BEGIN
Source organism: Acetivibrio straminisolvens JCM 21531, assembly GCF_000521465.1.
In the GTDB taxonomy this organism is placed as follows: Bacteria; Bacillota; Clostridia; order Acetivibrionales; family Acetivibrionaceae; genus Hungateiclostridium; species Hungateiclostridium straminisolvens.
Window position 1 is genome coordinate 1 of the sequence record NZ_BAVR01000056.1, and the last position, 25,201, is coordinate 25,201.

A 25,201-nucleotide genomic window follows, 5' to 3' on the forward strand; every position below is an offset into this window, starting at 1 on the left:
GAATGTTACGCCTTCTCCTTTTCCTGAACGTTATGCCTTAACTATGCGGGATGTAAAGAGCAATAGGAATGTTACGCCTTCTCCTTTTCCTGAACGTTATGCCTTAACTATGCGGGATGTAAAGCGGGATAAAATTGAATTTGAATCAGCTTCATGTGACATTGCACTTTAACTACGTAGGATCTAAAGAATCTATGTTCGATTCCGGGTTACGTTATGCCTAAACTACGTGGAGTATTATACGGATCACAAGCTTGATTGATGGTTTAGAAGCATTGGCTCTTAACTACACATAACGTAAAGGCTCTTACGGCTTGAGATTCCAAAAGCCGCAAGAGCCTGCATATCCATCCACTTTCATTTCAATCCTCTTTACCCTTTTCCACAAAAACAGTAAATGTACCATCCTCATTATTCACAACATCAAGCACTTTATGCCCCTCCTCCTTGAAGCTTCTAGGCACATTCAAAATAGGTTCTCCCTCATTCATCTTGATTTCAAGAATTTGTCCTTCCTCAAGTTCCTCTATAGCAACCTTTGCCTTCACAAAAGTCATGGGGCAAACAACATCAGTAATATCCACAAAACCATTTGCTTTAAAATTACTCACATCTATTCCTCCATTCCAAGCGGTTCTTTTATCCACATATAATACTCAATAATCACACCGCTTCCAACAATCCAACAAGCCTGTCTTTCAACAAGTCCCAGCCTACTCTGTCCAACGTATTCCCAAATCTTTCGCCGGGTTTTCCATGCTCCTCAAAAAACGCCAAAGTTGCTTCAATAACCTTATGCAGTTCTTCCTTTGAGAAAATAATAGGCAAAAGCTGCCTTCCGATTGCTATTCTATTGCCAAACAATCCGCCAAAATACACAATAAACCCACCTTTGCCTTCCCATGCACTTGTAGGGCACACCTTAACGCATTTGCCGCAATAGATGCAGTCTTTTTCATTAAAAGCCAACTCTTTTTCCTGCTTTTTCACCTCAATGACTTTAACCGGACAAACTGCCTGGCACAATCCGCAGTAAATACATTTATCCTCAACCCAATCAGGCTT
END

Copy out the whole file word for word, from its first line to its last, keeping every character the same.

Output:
Source organism: Acetivibrio straminisolvens JCM 21531, assembly GCF_000521465.1.
In the GTDB taxonomy this organism is placed as follows: Bacteria; Bacillota; Clostridia; order Acetivibrionales; family Acetivibrionaceae; genus Hungateiclostridium; species Hungateiclostridium straminisolvens.
Window position 1 is genome coordinate 1 of the sequence record NZ_BAVR01000056.1, and the last position, 25,201, is coordinate 25,201.

A 25,201-nucleotide genomic window follows, 5' to 3' on the forward strand; every position below is an offset into this window, starting at 1 on the left:
GAATGTTACGCCTTCTCCTTTTCCTGAACGTTATGCCTTAACTATGCGGGATGTAAAGAGCAATAGGAATGTTACGCCTTCTCCTTTTCCTGAACGTTATGCCTTAACTATGCGGGATGTAAAGCGGGATAAAATTGAATTTGAATCAGCTTCATGTGACATTGCACTTTAACTACGTAGGATCTAAAGAATCTATGTTCGATTCCGGGTTACGTTATGCCTAAACTACGTGGAGTATTATACGGATCACAAGCTTGATTGATGGTTTAGAAGCATTGGCTCTTAACTACACATAACGTAAAGGCTCTTACGGCTTGAGATTCCAAAAGCCGCAAGAGCCTGCATATCCATCCACTTTCATTTCAATCCTCTTTACCCTTTTCCACAAAAACAGTAAATGTACCATCCTCATTATTCACAACATCAAGCACTTTATGCCCCTCCTCCTTGAAGCTTCTAGGCACATTCAAAATAGGTTCTCCCTCATTCATCTTGATTTCAAGAATTTGTCCTTCCTCAAGTTCCTCTATAGCAACCTTTGCCTTCACAAAAGTCATGGGGCAAACAACATCAGTAATATCCACAAAACCATTTGCTTTAAAATTACTCACATCTATTCCTCCATTCCAAGCGGTTCTTTTATCCACATATAATACTCAATAATCACACCGCTTCCAACAATCCAACAAGCCTGTCTTTCAACAAGTCCCAGCCTACTCTGTCCAACGTATTCCCAAATCTTTCGCCGGGTTTTCCATGCTCCTCAAAAAACGCCAAAGTTGCTTCAATAACCTTATGCAGTTCTTCCTTTGAGAAAATAATAGGCAAAAGCTGCCTTCCGATTGCTATTCTATTGCCAAACAATCCGCCAAAATACACAATAAACCCACCTTTGCCTTCCCATGCACTTGTAGGGCACACCTTAACGCATTTGCCGCAATAGATGCAGTCTTTTTCATTAAAAGCCAACTCTTTTTCCTGCTTTTTCACCTCAATGACTTTAACCGGACAAACTGCCTGGCACAATCCGCAGTAAATACATTTATCCTCAACCCAATCAGGCTT